The Huntington Library acquires archive of Eve Babitz, the late L.A. author

Eve Babitz, who captured and embodied the culture of L.A., died on Dec. 17, 2021.
(Huntington Library, Art Museum and Botanical Gardens)

The archive of Eve Babitz, the late Los Angeles author, has found a home.

The Huntington Library, Art Museum, and Botanical Gardens has acquired a collection of art, manuscripts, journals, photographs and correspondence from the late author spanning from 1943 to 2011. The museum also announced that it will house the work of fellow L.A. writers Eloise Klein Healy, the city’s first poet laureate, and Gloria Stuart, the late artist and Oscar-nominated actress.

Babitz, who captured and embodied the culture of L.A. beginning in the 1960s in works like “Eve’s Hollywood,” “Slow Days, Fast Company” and “Sex and Rage,” died Dec. 17 from complications of Huntington’s disease. She was 78.


Eve Babitz, the author known for chronicles of L.A. drawn largely from her life, died last week at 78. See our full coverage past and present

Dec. 23, 2021

“She was very committed to Los Angeles,” said Karla Nielsen, curator of literary collections at the Huntington. “In her early 20s, she spent her time in New York and Rome, but she really loved the city. We see that she found interesting circles to travel with here, and they weren’t the same all the time.” From “the Chateau Marmont, Beverly Hills Hotel, music-Hollywood world” and on into other creative scenes, “you see her growing up in the exciting cultural world of L.A. but also committing not to settle down.”

Babitz was a friend (and often lover) of some of the greatest artistic luminaries of her time, including Jim Morrison, Harrison Ford, Annie Leibovitz, Steve Martin, Linda Ronstadt and Ed Ruscha. The archive includes photos she took of some of those famous companions, drafts of books and articles, original works of art, personal journals and more than 500 letters. Together they document a life that was never neatly divided between personal and professional.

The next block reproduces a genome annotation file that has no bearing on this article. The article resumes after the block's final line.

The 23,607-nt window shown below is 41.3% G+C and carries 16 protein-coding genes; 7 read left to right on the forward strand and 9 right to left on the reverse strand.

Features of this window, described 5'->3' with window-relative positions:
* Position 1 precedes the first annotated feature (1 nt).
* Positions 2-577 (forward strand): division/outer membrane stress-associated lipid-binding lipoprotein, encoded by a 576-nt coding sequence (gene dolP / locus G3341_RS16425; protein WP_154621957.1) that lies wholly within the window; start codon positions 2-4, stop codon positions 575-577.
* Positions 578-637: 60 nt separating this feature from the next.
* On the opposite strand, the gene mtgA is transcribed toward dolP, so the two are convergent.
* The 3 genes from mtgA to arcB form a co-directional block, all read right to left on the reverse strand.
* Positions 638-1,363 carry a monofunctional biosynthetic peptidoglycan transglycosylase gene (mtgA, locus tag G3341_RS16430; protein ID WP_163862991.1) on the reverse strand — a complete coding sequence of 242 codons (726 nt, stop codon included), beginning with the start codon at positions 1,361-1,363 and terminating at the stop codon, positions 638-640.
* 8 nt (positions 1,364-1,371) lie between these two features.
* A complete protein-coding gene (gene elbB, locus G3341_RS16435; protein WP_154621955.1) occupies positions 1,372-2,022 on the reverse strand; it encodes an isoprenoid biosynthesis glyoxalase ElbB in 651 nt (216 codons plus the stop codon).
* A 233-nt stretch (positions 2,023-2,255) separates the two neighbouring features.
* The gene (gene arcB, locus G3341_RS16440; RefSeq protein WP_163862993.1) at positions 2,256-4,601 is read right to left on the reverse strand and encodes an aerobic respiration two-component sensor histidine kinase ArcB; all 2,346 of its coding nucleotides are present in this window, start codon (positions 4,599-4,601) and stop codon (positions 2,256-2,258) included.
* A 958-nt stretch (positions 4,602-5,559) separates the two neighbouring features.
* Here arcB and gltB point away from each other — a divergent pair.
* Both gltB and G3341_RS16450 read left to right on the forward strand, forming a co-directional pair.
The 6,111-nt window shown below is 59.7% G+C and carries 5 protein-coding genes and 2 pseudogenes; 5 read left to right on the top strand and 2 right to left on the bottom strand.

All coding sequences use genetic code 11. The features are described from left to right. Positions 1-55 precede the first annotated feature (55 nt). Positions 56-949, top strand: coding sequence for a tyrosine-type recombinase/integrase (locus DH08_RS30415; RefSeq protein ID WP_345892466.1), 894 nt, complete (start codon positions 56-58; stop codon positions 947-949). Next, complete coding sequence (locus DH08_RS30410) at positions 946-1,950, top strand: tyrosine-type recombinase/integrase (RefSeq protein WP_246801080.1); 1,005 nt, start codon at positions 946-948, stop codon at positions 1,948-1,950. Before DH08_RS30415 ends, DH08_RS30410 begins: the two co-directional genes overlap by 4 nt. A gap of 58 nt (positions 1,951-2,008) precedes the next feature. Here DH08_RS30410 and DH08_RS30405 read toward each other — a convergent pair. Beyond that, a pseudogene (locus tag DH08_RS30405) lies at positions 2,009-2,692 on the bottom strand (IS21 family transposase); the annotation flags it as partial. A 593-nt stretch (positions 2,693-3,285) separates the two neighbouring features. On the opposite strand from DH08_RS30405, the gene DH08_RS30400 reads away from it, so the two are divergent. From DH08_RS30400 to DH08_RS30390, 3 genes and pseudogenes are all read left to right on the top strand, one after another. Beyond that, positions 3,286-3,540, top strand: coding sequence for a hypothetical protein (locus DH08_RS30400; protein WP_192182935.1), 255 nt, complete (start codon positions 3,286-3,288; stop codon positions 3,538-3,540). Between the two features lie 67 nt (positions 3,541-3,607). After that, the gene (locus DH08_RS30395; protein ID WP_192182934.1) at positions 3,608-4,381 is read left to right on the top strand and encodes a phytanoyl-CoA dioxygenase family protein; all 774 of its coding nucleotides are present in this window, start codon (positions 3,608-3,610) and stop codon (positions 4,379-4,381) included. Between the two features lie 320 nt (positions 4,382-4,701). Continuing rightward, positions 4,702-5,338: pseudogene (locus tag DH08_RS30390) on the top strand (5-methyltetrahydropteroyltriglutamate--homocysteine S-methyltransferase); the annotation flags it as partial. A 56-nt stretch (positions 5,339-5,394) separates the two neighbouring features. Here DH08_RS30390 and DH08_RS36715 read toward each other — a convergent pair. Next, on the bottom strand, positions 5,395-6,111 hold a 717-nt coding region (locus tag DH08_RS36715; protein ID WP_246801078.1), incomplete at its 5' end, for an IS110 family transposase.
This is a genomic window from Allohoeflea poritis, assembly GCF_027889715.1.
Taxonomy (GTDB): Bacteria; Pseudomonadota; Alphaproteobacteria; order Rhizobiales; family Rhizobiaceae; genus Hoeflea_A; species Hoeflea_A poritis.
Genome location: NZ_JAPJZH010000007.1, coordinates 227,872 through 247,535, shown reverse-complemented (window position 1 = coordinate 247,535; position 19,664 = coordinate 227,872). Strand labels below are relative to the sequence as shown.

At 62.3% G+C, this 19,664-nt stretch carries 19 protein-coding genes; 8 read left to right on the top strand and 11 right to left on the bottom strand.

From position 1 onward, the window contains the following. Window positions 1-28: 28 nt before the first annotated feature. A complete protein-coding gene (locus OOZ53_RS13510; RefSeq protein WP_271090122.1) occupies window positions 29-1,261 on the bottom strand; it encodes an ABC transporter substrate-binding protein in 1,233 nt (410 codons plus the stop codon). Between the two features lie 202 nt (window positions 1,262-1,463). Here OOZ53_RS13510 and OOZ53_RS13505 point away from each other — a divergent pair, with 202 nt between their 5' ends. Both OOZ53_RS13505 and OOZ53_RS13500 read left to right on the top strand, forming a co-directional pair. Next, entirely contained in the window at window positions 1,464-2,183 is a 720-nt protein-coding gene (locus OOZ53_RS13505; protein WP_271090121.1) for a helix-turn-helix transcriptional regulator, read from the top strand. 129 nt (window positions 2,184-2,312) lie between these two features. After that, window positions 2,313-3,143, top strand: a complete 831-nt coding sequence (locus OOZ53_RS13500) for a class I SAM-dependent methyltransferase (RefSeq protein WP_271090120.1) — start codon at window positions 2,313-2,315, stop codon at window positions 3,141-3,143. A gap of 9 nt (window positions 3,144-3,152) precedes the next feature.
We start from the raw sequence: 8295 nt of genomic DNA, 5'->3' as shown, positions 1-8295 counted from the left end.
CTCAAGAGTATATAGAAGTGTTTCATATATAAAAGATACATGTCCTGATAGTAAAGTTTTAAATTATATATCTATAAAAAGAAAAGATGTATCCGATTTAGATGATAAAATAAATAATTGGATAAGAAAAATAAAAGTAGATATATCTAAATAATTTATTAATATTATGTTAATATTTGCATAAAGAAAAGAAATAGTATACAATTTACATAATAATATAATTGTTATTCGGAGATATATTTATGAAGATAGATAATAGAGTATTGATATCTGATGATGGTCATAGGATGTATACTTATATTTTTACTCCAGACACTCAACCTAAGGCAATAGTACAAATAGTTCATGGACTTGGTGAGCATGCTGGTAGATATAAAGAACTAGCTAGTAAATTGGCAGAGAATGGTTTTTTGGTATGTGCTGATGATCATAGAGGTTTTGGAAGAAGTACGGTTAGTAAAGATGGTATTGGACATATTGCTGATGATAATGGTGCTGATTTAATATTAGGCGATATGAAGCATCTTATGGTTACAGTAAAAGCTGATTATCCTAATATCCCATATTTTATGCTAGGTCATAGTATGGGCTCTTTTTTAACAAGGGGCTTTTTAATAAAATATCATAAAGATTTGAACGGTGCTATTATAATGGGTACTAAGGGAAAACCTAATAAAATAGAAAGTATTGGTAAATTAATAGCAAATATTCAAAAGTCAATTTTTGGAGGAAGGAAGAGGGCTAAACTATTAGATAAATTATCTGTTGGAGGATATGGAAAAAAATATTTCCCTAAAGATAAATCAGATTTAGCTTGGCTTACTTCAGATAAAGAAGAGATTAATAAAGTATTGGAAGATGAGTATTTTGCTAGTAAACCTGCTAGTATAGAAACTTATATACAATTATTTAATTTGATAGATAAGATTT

Eve Babitz, in a photo booth strip soon to be housed at the Huntington.
(Huntington Library, Museum and Botanical Gardens)

Standout items in the archive, contained in nearly two dozen cartons, include a handwritten draft of Babitz’s first, still-unpublished book, “Travel Broadens”; a draft of her first article, “The Sheik,” published in 1972 in Rolling Stone magazine; extensive correspondences with Victoria Wilson, her longtime editor at Knopf; letters with lovers and friends including actor Brian G. Hutton and screenwriter Dan Wakefield; and individual photographs she took of Martin, Ronstadt, Leibovitz, Gram Parsons, the Byrds and others. Also in the collection are some of Babitz’s collages, drawings, address books, galleys and datebooks.

Among Nielsen’s favorites is a drawing Babitz made for “Sex and Rage.”

“One thing I love about it is that it foregrounds the subtitle [‘Advice to Young Ladies Eager for a Good Time’], as if it’s her take on an etiquette manual,” she said. “That’s a moment where you imagine her being a public writer and what the book would look like. ... It also brings out the very particular tone of her feminism, which was sly and humorous.”